A recent string of violence in Asbury Park, particularly the shooting of an 11 year old girl, is the catalyst for the Monmouth County Boys & Girls Club to host a crime prevention panel to address concerns and answer questions from the community.

The panel will take place on March 27th at 6:30 pm at the Asbury Park location and include speakers such as Monmouth County Prosecutor Peter Warshaw, State Senator Jennifer Beck, Asbury Park Police Chief Mark Kinmon, Monmouth County Sheriff Shaun Golden, and city manager Terence Reidy.

Hannah Wolf, Board President of the Boys and Girls Clubs of Monmouth County says the panel will give an opportunity for the community to get together to discuss the issue.

“Also it’s an opportunity for the Boys and Girls Club to show the community what we’re doing and how we can help protect kids in Asbury Park.”

She notes that the panel’s goal is to find solutions working between the city, the county, and the state.

“It’s threatening the safety of our kids, so it’s really about what our community can do together to try and stop the violence.” Says Wolf.

She notes that there is no quick solution, so in the meantime the panel will address what can be done to protect children as well as educate them and their parents.

The Boys and Girls Club has long been a safe and secure establishment for children, however Wolf says  it’s often difficult to shield the children from the violence in their surrounds.

“When there’s gunfire erupting in the blocks surrounding the club, albeit not in the immediate area parents are concerned.” Notes Wolf, adding that “parents are concerned.”

“Our feeling as a club is if there is ever going to be a time that more parents want their kids at the Boys and Girls Club, it’s now.”

She adds the club is working with the Asbury Park Police Department to provide more safe supervision, especially at night, however the city is no longer a bussing district so kids have to walk home. And though location also has a strong police presence throughout the week, with two or three officers at the club when kids are arriving and leaving Wolf states its often the trip to and from the Club that is dangerous.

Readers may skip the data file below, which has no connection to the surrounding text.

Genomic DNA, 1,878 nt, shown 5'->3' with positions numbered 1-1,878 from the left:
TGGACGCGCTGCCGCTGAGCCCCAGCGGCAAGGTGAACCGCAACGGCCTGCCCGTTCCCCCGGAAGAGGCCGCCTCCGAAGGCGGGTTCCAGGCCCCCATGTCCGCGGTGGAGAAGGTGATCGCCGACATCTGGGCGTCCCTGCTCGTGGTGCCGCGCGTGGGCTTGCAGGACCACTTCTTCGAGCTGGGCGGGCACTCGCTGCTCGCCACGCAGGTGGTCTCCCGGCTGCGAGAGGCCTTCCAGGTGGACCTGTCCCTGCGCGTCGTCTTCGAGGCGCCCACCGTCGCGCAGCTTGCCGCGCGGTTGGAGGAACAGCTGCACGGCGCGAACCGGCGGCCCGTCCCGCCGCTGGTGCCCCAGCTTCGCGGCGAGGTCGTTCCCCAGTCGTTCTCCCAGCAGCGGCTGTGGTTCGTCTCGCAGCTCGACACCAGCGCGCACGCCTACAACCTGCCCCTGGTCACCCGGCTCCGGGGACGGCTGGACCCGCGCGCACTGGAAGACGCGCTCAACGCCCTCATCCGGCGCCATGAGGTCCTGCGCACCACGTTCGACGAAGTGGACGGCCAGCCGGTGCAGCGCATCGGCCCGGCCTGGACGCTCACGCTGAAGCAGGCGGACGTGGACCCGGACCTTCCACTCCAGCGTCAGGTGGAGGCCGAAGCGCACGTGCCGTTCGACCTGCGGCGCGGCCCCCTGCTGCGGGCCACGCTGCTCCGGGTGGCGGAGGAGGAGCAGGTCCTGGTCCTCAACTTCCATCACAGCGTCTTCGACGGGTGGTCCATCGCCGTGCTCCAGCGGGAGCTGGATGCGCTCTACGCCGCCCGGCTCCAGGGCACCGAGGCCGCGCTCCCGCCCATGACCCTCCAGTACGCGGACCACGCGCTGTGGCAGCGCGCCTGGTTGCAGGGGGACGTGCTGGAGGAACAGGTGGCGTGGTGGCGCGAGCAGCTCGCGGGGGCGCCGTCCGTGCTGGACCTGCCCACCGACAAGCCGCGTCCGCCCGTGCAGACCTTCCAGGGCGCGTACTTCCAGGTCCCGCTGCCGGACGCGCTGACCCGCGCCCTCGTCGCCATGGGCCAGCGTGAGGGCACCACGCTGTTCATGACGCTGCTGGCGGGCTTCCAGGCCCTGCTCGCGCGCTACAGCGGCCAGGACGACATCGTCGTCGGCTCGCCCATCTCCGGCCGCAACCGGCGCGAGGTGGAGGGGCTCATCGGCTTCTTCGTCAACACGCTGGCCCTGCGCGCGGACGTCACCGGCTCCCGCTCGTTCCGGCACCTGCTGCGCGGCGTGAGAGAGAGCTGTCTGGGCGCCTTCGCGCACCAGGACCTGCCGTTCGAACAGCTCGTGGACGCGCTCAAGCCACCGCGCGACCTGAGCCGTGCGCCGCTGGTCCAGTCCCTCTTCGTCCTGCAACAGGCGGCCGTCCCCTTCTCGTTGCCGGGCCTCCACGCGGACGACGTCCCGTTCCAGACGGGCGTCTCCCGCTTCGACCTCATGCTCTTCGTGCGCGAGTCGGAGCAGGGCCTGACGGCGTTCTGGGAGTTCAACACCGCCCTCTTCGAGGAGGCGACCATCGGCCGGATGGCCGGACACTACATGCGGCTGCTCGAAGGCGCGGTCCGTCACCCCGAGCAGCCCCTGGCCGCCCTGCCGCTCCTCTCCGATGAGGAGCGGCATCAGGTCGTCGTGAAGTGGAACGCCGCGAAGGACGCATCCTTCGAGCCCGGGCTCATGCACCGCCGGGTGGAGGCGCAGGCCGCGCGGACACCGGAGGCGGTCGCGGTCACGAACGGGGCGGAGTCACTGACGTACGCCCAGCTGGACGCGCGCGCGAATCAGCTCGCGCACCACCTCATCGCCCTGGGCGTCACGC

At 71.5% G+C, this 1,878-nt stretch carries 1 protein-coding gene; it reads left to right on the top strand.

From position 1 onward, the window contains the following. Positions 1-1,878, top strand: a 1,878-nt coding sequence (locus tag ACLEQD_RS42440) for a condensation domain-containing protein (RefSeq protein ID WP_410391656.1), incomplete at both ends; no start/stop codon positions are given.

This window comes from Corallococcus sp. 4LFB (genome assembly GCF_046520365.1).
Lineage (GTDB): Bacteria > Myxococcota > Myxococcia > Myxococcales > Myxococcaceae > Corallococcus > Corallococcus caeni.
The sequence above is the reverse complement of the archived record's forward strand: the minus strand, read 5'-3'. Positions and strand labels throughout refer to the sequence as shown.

Adding that even when children get home it doesn’t protect them completely from the dangers of violence in the streets, citing the recent example of the 11 year old Asbury Park girl who was hit in the face by a stray bullet in her room.

Wolf notes that one of the struggles has been cooperation between the police department and Asbury Park, and one of the things she hopes will be accomplished by having a police presence at the Boys and Girls Clubs is it’ll allow children to build a rapport with police.

To help children build confidence and empower them in what otherwise is a very challenging environment, the Boys and Girls Clubs of America have two nationwide programs called “Smart Girls” and it’s counterpart “Passport to Manhood.” The programs teach responsibility, avoid school, and push positive characteristics.

She says between the numerous education and empowerment based programs the Boys and Girls Clubs provide, 99 percent of Asbury Park Boys and Girls Club members graduate from High School.

Wolf notes the Asbury Park Boy and Girls Club feeds kids dinner to any child who needs it as well.

She says that all are welcome for Tuesday’s panel, parents can also bring children.


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